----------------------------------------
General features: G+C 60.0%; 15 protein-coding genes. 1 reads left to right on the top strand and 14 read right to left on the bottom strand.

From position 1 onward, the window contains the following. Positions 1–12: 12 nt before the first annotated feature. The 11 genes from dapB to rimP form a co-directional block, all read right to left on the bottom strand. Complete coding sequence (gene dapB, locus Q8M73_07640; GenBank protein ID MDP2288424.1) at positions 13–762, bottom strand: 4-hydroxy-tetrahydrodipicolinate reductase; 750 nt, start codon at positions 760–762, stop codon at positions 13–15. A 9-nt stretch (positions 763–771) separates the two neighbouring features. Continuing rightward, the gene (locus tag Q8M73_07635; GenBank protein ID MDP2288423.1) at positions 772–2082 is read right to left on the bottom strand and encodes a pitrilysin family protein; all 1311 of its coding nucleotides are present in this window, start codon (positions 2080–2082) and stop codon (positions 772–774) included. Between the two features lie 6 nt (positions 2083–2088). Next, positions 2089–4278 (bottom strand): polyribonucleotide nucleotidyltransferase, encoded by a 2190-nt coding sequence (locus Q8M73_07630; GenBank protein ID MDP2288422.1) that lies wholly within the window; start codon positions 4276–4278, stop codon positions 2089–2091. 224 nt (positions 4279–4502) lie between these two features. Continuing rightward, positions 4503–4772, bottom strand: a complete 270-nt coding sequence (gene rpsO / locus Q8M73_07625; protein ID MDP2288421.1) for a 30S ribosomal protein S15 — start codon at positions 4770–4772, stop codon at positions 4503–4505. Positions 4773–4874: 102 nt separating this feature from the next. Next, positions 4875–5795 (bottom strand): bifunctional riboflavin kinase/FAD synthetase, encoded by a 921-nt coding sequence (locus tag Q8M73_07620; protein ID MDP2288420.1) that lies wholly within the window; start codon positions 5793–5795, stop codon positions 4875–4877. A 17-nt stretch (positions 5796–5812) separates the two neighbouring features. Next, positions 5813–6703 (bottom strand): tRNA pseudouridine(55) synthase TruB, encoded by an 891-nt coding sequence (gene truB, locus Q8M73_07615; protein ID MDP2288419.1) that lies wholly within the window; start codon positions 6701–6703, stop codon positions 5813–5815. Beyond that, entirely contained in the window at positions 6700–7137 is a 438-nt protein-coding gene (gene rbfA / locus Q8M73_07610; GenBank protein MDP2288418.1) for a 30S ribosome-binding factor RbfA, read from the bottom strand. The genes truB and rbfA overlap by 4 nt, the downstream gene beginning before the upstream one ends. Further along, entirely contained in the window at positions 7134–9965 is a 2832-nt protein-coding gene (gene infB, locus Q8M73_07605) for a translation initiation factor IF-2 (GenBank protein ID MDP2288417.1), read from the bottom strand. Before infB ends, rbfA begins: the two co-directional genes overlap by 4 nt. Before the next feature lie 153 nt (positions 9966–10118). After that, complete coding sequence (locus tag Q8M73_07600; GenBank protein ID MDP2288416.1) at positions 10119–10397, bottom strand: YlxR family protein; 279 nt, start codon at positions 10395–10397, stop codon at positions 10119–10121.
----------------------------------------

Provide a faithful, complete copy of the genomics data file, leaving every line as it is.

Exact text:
General features: G+C 60.0%; 15 protein-coding genes. 1 reads left to right on the top strand and 14 read right to left on the bottom strand.

From position 1 onward, the window contains the following. Positions 1–12: 12 nt before the first annotated feature. The 11 genes from dapB to rimP form a co-directional block, all read right to left on the bottom strand. Complete coding sequence (gene dapB, locus Q8M73_07640; GenBank protein ID MDP2288424.1) at positions 13–762, bottom strand: 4-hydroxy-tetrahydrodipicolinate reductase; 750 nt, start codon at positions 760–762, stop codon at positions 13–15. A 9-nt stretch (positions 763–771) separates the two neighbouring features. Continuing rightward, the gene (locus tag Q8M73_07635; GenBank protein ID MDP2288423.1) at positions 772–2082 is read right to left on the bottom strand and encodes a pitrilysin family protein; all 1311 of its coding nucleotides are present in this window, start codon (positions 2080–2082) and stop codon (positions 772–774) included. Between the two features lie 6 nt (positions 2083–2088). Next, positions 2089–4278 (bottom strand): polyribonucleotide nucleotidyltransferase, encoded by a 2190-nt coding sequence (locus Q8M73_07630; GenBank protein ID MDP2288422.1) that lies wholly within the window; start codon positions 4276–4278, stop codon positions 2089–2091. 224 nt (positions 4279–4502) lie between these two features. Continuing rightward, positions 4503–4772, bottom strand: a complete 270-nt coding sequence (gene rpsO / locus Q8M73_07625; protein ID MDP2288421.1) for a 30S ribosomal protein S15 — start codon at positions 4770–4772, stop codon at positions 4503–4505. Positions 4773–4874: 102 nt separating this feature from the next. Next, positions 4875–5795 (bottom strand): bifunctional riboflavin kinase/FAD synthetase, encoded by a 921-nt coding sequence (locus tag Q8M73_07620; protein ID MDP2288420.1) that lies wholly within the window; start codon positions 5793–5795, stop codon positions 4875–4877. A 17-nt stretch (positions 5796–5812) separates the two neighbouring features. Next, positions 5813–6703 (bottom strand): tRNA pseudouridine(55) synthase TruB, encoded by an 891-nt coding sequence (gene truB, locus Q8M73_07615; protein ID MDP2288419.1) that lies wholly within the window; start codon positions 6701–6703, stop codon positions 5813–5815. Beyond that, entirely contained in the window at positions 6700–7137 is a 438-nt protein-coding gene (gene rbfA / locus Q8M73_07610; GenBank protein MDP2288418.1) for a 30S ribosome-binding factor RbfA, read from the bottom strand. The genes truB and rbfA overlap by 4 nt, the downstream gene beginning before the upstream one ends. Further along, entirely contained in the window at positions 7134–9965 is a 2832-nt protein-coding gene (gene infB, locus Q8M73_07605) for a translation initiation factor IF-2 (GenBank protein ID MDP2288417.1), read from the bottom strand. Before infB ends, rbfA begins: the two co-directional genes overlap by 4 nt. Before the next feature lie 153 nt (positions 9966–10118). After that, complete coding sequence (locus tag Q8M73_07600; GenBank protein ID MDP2288416.1) at positions 10119–10397, bottom strand: YlxR family protein; 279 nt, start codon at positions 10395–10397, stop codon at positions 10119–10121.